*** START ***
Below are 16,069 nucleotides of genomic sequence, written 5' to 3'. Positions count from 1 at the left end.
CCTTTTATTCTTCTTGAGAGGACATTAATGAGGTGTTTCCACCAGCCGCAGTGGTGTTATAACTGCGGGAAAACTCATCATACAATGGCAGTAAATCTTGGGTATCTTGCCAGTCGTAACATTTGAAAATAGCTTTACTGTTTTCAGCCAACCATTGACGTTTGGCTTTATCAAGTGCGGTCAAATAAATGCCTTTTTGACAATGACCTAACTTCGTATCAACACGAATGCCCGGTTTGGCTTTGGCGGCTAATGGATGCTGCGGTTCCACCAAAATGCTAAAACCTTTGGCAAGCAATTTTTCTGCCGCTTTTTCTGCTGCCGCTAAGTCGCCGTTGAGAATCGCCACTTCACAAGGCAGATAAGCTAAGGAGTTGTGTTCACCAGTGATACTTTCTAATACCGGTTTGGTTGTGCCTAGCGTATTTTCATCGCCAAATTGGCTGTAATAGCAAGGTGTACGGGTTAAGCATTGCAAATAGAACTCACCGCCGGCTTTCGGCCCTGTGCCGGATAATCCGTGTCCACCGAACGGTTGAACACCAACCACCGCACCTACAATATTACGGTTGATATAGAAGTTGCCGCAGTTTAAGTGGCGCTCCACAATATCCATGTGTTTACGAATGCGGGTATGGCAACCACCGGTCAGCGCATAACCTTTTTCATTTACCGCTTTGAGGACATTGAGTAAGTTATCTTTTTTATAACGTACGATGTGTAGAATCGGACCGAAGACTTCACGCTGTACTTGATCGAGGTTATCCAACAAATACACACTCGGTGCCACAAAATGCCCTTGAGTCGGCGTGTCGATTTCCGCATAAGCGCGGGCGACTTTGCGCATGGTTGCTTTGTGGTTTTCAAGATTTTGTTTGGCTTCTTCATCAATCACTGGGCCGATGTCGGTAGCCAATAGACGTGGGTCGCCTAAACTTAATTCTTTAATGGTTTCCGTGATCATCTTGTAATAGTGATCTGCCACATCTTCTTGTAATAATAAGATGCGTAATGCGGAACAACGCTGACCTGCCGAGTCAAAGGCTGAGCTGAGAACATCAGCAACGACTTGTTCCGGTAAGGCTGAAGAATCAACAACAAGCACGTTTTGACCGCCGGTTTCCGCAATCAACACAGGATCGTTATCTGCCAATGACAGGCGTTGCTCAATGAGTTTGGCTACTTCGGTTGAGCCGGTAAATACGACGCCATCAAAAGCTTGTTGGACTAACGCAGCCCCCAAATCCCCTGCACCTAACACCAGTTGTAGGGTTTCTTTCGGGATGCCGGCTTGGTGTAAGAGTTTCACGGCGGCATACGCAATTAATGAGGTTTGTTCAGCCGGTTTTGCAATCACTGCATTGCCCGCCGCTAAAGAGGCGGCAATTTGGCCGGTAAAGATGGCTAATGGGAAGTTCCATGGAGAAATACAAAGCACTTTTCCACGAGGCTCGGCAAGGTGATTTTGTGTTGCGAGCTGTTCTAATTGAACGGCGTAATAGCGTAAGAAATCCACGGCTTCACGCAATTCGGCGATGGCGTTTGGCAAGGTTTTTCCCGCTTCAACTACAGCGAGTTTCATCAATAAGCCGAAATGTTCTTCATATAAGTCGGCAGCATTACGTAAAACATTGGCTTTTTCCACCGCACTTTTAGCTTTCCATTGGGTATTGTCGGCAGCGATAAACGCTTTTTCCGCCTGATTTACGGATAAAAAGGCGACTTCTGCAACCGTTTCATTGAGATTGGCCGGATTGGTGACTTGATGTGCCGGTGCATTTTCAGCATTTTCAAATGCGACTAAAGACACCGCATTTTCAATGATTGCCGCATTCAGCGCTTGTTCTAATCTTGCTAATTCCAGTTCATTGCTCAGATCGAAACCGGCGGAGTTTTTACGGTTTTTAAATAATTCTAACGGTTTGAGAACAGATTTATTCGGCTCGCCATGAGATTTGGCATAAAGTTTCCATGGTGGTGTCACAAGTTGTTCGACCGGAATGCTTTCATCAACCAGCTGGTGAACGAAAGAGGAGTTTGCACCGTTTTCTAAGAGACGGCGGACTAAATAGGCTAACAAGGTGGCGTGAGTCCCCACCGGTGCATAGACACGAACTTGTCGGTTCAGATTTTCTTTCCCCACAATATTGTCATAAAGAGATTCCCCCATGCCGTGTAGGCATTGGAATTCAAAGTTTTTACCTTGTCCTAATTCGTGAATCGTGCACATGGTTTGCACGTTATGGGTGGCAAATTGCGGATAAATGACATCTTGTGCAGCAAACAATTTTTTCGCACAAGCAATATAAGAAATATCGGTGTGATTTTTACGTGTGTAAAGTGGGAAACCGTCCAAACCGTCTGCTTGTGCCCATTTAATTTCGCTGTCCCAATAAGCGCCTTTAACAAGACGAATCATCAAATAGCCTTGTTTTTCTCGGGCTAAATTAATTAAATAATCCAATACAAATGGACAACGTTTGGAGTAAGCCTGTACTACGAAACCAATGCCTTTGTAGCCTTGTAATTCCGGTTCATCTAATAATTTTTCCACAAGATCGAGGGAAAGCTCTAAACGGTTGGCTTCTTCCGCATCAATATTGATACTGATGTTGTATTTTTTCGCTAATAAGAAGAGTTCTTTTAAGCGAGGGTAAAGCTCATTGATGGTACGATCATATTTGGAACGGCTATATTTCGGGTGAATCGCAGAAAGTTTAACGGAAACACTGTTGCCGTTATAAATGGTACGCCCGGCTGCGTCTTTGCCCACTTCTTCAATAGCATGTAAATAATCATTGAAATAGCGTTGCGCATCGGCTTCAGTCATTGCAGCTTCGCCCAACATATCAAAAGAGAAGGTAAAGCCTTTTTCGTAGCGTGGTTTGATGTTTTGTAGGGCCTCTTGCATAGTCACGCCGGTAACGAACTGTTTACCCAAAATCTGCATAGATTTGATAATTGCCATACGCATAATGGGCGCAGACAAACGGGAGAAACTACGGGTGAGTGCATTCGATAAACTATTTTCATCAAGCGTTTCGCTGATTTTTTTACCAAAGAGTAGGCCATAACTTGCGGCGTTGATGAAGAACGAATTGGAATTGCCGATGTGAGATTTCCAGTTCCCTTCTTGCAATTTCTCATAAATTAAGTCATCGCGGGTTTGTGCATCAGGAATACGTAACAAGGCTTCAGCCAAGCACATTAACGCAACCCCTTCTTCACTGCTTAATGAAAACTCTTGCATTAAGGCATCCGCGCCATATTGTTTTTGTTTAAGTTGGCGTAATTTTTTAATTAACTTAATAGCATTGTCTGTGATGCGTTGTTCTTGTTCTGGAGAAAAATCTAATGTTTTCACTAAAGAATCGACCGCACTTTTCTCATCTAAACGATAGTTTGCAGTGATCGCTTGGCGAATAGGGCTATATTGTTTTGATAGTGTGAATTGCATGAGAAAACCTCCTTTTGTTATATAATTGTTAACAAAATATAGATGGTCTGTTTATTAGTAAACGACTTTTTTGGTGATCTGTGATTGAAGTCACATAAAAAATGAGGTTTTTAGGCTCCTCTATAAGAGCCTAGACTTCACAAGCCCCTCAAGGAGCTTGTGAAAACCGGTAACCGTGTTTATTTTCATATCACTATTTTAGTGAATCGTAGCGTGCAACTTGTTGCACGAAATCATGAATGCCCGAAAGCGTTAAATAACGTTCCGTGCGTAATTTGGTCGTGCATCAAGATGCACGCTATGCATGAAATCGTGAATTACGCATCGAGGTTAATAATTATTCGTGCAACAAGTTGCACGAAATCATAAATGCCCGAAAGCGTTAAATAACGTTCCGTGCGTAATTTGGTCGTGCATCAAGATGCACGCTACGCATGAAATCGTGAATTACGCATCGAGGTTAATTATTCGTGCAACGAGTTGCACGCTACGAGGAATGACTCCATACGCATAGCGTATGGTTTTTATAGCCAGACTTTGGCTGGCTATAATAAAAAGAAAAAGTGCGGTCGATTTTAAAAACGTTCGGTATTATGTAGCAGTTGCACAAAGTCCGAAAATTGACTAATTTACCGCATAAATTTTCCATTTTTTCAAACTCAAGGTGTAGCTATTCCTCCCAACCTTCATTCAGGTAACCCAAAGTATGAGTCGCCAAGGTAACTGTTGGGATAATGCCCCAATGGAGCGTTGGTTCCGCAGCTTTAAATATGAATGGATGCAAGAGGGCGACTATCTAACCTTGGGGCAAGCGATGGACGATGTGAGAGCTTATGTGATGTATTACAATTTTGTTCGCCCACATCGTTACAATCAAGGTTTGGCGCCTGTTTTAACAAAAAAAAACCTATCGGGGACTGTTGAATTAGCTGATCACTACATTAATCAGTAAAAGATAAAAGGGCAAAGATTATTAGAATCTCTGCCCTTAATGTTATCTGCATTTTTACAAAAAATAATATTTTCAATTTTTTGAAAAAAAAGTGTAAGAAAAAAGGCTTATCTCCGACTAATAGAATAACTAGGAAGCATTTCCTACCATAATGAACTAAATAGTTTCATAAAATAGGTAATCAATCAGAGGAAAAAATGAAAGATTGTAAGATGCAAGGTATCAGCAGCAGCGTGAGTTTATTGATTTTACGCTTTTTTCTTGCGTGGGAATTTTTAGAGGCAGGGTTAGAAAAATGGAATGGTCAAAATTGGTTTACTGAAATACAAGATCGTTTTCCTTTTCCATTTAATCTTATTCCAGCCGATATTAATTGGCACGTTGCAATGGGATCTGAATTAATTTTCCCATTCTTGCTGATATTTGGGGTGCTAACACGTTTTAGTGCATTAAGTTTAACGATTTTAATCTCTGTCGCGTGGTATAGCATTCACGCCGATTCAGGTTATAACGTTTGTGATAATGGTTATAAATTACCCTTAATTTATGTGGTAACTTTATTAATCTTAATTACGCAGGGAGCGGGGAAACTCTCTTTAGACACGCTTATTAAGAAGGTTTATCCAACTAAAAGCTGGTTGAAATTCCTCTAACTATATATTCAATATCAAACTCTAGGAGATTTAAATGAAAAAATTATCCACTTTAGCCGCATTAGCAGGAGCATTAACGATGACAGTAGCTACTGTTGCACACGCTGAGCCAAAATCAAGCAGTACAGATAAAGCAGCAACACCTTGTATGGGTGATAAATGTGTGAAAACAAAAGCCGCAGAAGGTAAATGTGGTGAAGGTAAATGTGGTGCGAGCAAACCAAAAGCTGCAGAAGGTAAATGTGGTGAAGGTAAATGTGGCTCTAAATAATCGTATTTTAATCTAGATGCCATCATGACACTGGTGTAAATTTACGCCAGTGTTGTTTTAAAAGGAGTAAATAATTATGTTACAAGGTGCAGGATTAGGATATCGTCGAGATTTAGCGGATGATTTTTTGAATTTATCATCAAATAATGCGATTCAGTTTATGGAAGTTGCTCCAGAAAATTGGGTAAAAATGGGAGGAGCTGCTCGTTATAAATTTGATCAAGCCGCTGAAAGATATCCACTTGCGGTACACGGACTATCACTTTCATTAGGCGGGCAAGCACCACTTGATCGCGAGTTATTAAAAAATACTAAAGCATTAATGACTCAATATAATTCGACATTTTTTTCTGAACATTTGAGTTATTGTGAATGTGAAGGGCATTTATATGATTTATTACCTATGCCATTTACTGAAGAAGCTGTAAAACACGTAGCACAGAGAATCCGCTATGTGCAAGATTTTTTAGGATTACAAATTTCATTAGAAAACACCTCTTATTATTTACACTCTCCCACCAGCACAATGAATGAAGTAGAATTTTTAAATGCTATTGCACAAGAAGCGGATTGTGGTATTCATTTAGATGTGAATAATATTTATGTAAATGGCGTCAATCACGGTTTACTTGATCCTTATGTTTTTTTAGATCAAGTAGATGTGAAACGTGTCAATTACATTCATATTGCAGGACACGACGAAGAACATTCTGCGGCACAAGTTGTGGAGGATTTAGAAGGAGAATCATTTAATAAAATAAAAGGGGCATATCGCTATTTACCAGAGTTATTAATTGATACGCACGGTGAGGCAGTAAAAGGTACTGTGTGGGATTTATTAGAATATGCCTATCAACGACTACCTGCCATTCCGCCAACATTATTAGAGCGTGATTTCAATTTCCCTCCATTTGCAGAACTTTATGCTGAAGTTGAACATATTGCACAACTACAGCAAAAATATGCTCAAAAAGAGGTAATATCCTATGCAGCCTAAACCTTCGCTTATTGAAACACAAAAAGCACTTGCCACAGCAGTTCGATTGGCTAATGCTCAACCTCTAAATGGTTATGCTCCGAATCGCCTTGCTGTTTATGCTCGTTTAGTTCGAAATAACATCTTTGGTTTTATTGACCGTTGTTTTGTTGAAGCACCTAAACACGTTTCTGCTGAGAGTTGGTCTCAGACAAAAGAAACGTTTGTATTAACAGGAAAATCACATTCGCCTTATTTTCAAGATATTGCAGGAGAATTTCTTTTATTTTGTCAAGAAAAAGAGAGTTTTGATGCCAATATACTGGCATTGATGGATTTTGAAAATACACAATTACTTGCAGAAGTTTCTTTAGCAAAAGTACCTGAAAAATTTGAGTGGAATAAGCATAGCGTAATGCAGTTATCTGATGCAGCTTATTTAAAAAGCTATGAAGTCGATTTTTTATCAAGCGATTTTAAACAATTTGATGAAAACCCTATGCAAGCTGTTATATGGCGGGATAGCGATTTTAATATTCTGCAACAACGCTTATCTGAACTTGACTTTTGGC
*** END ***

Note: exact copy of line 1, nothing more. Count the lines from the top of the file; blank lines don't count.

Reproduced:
Below are 16,069 nucleotides of genomic sequence, written 5' to 3'. Positions count from 1 at the left end.